Tempe's Development Review Commission waved through the Monti's La Casa Vieja high rises during a marathon meeting Tuesday night, leaving the City Council as the last remaining hurdle for the controversial project.
The developer agreed to chop five feet off one of the buildings, putting the structures at 320 and 300 feet tall, and won approval without making any other concessions.
Even so, developer Tony Wall's intentions to place two high rises on the site of one of the Valley's oldest adobe buildings have garnered attention. The Monti's steak restaurant - itself a long-time local favorite - sits inside the Hayden house, which was built by Tempe's Anglo founder, Charles Trumbull Hayden.Initially, Phoenix Sky Harbor and US Airways officials complained about the proposed high rise height. They said it would conflict with existing "one-engine inoperative" emergency take-off procedures and changes to those emergency plans would be detrimental because higher buildings would mean airplanes would have to take off at steeper angles, requiring lighter loads in the form of passengers or cargo.
More recently, the project was sent back to the drawing board by Tempe's Historic Preservation Commission. The group demanded changes because they were displeased with how the first design covered up much of the Hayden House. The development team returned with a new version that put the high rise just south of what will remain of the Monti's building, earning the preservation commission's blessing.
At Tuesday's meeting, the arguments over if and how the "One Hundred Mill Avenue" project should be built remained feisty. Half a dozen residents aired their thoughts, while the commission peppered city staff and the development team's attorney, Paul Gilbert, with questions.
US Airways, whose world headquarters is next door to the site, was among the complainers. The airline has dropped the one-engine inoperative argument, but still has concerns according to lobbyist John MacDonald. He told the commission that airline leaders believe the density, height and overall scale of the development is presumptuous and out of proportion.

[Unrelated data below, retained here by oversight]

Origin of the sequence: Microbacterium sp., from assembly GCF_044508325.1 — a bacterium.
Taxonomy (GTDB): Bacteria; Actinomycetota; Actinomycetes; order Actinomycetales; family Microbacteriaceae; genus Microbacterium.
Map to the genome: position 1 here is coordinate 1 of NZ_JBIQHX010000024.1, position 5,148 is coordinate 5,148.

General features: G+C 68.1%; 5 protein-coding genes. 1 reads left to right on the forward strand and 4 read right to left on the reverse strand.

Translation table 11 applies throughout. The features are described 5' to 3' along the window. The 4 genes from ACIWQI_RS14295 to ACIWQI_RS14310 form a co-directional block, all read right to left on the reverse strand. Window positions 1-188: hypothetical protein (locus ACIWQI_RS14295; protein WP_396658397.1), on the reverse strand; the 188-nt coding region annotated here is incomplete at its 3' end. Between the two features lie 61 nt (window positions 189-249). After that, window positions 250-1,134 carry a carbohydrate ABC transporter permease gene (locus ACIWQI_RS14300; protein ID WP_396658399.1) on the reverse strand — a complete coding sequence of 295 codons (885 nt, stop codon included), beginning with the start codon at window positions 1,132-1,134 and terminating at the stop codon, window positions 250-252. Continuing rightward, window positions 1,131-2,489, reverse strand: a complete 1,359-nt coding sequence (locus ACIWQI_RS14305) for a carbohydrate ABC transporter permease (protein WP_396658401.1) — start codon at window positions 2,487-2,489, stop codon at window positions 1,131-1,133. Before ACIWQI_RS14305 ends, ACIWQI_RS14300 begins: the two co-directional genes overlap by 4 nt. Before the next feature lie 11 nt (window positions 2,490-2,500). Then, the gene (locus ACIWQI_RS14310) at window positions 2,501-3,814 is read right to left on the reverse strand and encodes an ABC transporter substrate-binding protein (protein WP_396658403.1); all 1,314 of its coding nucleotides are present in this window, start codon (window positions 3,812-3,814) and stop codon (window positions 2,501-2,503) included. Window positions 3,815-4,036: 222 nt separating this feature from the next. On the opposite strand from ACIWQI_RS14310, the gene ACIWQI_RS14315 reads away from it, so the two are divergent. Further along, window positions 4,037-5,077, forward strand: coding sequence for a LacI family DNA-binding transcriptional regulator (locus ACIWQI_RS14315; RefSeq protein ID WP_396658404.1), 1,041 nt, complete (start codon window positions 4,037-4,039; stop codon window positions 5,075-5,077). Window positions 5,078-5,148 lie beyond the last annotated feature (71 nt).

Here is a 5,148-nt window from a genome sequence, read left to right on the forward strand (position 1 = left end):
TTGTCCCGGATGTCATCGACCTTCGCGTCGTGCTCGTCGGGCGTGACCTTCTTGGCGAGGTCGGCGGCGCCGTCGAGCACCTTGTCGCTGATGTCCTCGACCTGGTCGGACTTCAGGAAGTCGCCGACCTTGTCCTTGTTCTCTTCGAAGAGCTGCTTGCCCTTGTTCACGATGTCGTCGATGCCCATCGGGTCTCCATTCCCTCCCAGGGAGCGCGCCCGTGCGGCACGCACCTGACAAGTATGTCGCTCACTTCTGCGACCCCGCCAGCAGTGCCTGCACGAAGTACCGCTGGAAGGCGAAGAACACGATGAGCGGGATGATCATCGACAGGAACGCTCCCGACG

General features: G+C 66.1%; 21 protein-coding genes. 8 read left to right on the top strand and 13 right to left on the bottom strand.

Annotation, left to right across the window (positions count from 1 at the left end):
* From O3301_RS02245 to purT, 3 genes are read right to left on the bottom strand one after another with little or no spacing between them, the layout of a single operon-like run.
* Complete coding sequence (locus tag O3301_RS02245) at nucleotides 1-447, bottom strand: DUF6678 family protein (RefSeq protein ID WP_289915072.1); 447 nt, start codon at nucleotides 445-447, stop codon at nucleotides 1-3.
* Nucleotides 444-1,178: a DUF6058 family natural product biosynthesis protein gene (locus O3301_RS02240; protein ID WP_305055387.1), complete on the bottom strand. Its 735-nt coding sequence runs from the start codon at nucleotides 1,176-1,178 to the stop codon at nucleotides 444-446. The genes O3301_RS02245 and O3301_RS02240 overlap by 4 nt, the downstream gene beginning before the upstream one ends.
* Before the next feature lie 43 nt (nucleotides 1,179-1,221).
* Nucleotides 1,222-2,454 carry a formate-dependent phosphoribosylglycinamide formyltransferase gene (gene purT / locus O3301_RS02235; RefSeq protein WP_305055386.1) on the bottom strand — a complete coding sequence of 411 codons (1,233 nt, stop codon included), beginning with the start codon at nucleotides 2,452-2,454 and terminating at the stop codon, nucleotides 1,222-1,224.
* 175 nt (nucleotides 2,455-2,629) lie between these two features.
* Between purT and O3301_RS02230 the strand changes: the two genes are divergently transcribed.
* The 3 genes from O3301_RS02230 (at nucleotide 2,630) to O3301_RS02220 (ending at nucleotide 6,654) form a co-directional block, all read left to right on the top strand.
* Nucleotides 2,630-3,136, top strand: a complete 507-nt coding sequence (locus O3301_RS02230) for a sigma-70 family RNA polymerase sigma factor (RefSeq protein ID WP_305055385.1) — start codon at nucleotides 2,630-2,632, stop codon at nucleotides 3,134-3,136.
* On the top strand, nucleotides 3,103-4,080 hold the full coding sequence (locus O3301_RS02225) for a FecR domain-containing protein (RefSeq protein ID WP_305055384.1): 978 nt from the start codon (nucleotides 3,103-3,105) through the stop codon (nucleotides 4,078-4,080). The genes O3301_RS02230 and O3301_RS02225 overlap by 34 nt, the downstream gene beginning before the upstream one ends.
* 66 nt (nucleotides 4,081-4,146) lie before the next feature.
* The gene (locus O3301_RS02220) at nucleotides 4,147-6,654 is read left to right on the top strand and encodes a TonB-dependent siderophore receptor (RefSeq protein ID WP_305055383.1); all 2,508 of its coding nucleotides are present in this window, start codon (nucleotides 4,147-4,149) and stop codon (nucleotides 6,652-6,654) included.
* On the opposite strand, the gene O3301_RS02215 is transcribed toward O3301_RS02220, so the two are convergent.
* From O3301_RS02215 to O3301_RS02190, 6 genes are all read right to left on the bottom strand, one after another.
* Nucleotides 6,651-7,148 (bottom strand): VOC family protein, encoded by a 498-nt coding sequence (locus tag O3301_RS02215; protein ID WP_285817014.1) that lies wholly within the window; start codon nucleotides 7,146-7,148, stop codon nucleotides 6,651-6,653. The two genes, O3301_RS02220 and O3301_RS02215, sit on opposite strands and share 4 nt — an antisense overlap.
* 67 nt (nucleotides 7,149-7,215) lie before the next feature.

"It is massive and will completely dominate other structures, manmade or otherwise, in that neighborhood," he said.
He also pointed out that the development plan includes using private drives owned by US Airways, even though the developer doesn't have permission to do so.
During past hearings, the Monti's development team has trotted out former Tempe Mayor Rudy Campbell, historian Marshall Trimble and Hayden descendent Carl Hayden as proponents of the project. This time, the special appearance came in the form of a letter from former ASU football coach and long-time Tempe resident Frank Kush, complete with lots of football analogies.
"I think the whole proposal is a touchdown . . . " Kush wrote.
Ultimately, the Development Review Commission agreed, voting 5 to1 to give their formal support.
The project will go to the City Council in the coming months, where the city staff will likely continue to argue that the height should come down.
City planners believe the Monti's high rise adjacent to Mill Avenue should be no higher than 225 feet so it follows the "pace" and "precedent" set by other buildings already on Mill Avenue, according to Chris Anaradian, development services manager.